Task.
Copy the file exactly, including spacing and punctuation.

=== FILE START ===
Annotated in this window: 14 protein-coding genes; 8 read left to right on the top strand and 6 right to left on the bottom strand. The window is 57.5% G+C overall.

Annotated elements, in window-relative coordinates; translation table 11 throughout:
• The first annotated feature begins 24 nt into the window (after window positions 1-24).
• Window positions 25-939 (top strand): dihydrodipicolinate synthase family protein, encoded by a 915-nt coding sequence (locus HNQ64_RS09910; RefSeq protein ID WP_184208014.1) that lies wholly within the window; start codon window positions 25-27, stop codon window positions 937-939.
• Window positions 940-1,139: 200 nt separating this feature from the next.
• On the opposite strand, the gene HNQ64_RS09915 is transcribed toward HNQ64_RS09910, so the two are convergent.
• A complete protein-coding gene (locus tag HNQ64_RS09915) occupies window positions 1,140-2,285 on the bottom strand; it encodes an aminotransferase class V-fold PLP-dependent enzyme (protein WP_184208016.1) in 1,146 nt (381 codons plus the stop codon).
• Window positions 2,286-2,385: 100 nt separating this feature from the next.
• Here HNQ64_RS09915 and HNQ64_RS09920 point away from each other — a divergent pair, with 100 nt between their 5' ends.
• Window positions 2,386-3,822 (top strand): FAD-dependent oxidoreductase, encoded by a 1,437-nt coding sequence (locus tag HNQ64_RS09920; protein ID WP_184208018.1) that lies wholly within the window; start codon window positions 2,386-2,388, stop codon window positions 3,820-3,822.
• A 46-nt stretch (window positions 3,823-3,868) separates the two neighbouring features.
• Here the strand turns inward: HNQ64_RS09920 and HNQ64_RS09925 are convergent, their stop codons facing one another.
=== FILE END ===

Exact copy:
Annotated in this window: 14 protein-coding genes; 8 read left to right on the top strand and 6 right to left on the bottom strand. The window is 57.5% G+C overall.

Annotated elements, in window-relative coordinates; translation table 11 throughout:
• The first annotated feature begins 24 nt into the window (after window positions 1-24).
• Window positions 25-939 (top strand): dihydrodipicolinate synthase family protein, encoded by a 915-nt coding sequence (locus HNQ64_RS09910; RefSeq protein ID WP_184208014.1) that lies wholly within the window; start codon window positions 25-27, stop codon window positions 937-939.
• Window positions 940-1,139: 200 nt separating this feature from the next.
• On the opposite strand, the gene HNQ64_RS09915 is transcribed toward HNQ64_RS09910, so the two are convergent.
• A complete protein-coding gene (locus tag HNQ64_RS09915) occupies window positions 1,140-2,285 on the bottom strand; it encodes an aminotransferase class V-fold PLP-dependent enzyme (protein WP_184208016.1) in 1,146 nt (381 codons plus the stop codon).
• Window positions 2,286-2,385: 100 nt separating this feature from the next.
• Here HNQ64_RS09915 and HNQ64_RS09920 point away from each other — a divergent pair, with 100 nt between their 5' ends.
• Window positions 2,386-3,822 (top strand): FAD-dependent oxidoreductase, encoded by a 1,437-nt coding sequence (locus tag HNQ64_RS09920; protein ID WP_184208018.1) that lies wholly within the window; start codon window positions 2,386-2,388, stop codon window positions 3,820-3,822.
• A 46-nt stretch (window positions 3,823-3,868) separates the two neighbouring features.
• Here the strand turns inward: HNQ64_RS09920 and HNQ64_RS09925 are convergent, their stop codons facing one another.